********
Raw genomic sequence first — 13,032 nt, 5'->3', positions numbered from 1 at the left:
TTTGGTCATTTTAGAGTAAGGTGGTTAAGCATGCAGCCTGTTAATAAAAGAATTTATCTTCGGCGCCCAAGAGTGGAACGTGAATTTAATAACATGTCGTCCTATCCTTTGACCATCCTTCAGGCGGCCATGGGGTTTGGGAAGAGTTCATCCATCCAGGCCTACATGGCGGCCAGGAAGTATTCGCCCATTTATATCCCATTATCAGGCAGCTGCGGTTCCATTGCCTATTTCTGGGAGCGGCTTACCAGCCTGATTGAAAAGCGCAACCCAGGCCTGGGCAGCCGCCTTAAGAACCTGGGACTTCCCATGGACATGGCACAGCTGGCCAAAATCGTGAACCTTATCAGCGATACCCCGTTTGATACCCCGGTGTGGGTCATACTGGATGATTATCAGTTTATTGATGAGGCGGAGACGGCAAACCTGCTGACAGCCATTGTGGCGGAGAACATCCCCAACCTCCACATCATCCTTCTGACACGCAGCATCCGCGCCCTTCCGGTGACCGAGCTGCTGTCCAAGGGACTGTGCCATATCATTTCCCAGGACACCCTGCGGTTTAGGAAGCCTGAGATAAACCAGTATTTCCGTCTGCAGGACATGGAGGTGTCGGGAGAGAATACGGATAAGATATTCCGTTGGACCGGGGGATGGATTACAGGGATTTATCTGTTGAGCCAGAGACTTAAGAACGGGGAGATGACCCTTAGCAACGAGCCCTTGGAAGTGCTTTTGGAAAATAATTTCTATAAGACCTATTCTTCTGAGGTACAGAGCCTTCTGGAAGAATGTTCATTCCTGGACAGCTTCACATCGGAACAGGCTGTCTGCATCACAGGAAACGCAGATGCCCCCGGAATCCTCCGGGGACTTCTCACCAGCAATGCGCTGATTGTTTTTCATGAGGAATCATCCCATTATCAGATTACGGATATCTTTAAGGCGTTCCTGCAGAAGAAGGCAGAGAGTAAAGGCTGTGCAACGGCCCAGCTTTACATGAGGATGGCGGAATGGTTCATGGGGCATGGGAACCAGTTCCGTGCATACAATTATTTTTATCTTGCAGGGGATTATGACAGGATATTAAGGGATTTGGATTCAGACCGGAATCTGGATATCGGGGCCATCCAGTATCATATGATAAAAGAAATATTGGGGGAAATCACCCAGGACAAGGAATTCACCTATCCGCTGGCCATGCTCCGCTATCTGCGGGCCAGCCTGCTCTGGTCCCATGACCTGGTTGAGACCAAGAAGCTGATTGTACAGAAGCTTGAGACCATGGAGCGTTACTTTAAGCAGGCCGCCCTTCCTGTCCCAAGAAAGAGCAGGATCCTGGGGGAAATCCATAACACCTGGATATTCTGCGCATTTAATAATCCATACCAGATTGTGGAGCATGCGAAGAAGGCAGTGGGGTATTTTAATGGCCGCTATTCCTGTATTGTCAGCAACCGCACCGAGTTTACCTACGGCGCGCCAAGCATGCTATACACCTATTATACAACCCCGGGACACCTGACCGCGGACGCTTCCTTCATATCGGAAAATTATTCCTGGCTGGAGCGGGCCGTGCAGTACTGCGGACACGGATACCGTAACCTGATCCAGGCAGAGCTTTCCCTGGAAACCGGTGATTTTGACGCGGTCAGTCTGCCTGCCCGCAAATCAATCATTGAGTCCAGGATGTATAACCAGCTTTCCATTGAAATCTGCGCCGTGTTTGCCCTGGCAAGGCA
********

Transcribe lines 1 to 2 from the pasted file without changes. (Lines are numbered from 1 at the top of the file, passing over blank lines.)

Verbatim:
Raw genomic sequence first — 13,032 nt, 5'->3', positions numbered from 1 at the left:
TTTGGTCATTTTAGAGTAAGGTGGTTAAGCATGCAGCCTGTTAATAAAAGAATTTATCTTCGGCGCCCAAGAGTGGAACGTGAATTTAATAACATGTCGTCCTATCCTTTGACCATCCTTCAGGCGGCCATGGGGTTTGGGAAGAGTTCATCCATCCAGGCCTACATGGCGGCCAGGAAGTATTCGCCCATTTATATCCCATTATCAGGCAGCTGCGGTTCCATTGCCTATTTCTGGGAGCGGCTTACCAGCCTGATTGAAAAGCGCAACCCAGGCCTGGGCAGCCGCCTTAAGAACCTGGGACTTCCCATGGACATGGCACAGCTGGCCAAAATCGTGAACCTTATCAGCGATACCCCGTTTGATACCCCGGTGTGGGTCATACTGGATGATTATCAGTTTATTGATGAGGCGGAGACGGCAAACCTGCTGACAGCCATTGTGGCGGAGAACATCCCCAACCTCCACATCATCCTTCTGACACGCAGCATCCGCGCCCTTCCGGTGACCGAGCTGCTGTCCAAGGGACTGTGCCATATCATTTCCCAGGACACCCTGCGGTTTAGGAAGCCTGAGATAAACCAGTATTTCCGTCTGCAGGACATGGAGGTGTCGGGAGAGAATACGGATAAGATATTCCGTTGGACCGGGGGATGGATTACAGGGATTTATCTGTTGAGCCAGAGACTTAAGAACGGGGAGATGACCCTTAGCAACGAGCCCTTGGAAGTGCTTTTGGAAAATAATTTCTATAAGACCTATTCTTCTGAGGTACAGAGCCTTCTGGAAGAATGTTCATTCCTGGACAGCTTCACATCGGAACAGGCTGTCTGCATCACAGGAAACGCAGATGCCCCCGGAATCCTCCGGGGACTTCTCACCAGCAATGCGCTGATTGTTTTTCATGAGGAATCATCCCATTATCAGATTACGGATATCTTTAAGGCGTTCCTGCAGAAGAAGGCAGAGAGTAAAGGCTGTGCAACGGCCCAGCTTTACATGAGGATGGCGGAATGGTTCATGGGGCATGGGAACCAGTTCCGTGCATACAATTATTTTTATCTTGCAGGGGATTATGACAGGATATTAAGGGATTTGGATTCAGACCGGAATCTGGATATCGGGGCCATCCAGTATCATATGATAAAAGAAATATTGGGGGAAATCACCCAGGACAAGGAATTCACCTATCCGCTGGCCATGCTCCGCTATCTGCGGGCCAGCCTGCTCTGGTCCCATGACCTGGTTGAGACCAAGAAGCTGATTGTACAGAAGCTTGAGACCATGGAGCGTTACTTTAAGCAGGCCGCCCTTCCTGTCCCAAGAAAGAGCAGGATCCTGGGGGAAATCCATAACACCTGGATATTCTGCGCATTTAATAATCCATACCAGATTGTGGAGCATGCGAAGAAGGCAGTGGGGTATTTTAATGGCCGCTATTCCTGTATTGTCAGCAACCGCACCGAGTTTACCTACGGCGCGCCAAGCATGCTATACACCTATTATACAACCCCGGGACACCTGACCGCGGACGCTTCCTTCATATCGGAAAATTATTCCTGGCTGGAGCGGGCCGTGCAGTACTGCGGACACGGATACCGTAACCTGATCCAGGCAGAGCTTTCCCTGGAAACCGGTGATTTTGACGCGGTCAGTCTGCCTGCCCGCAAATCAATCATTGAGTCCAGGATGTATAACCAGCTTTCCATTGAAATCTGCGCCGTGTTTGCCCTGGCAAGGCA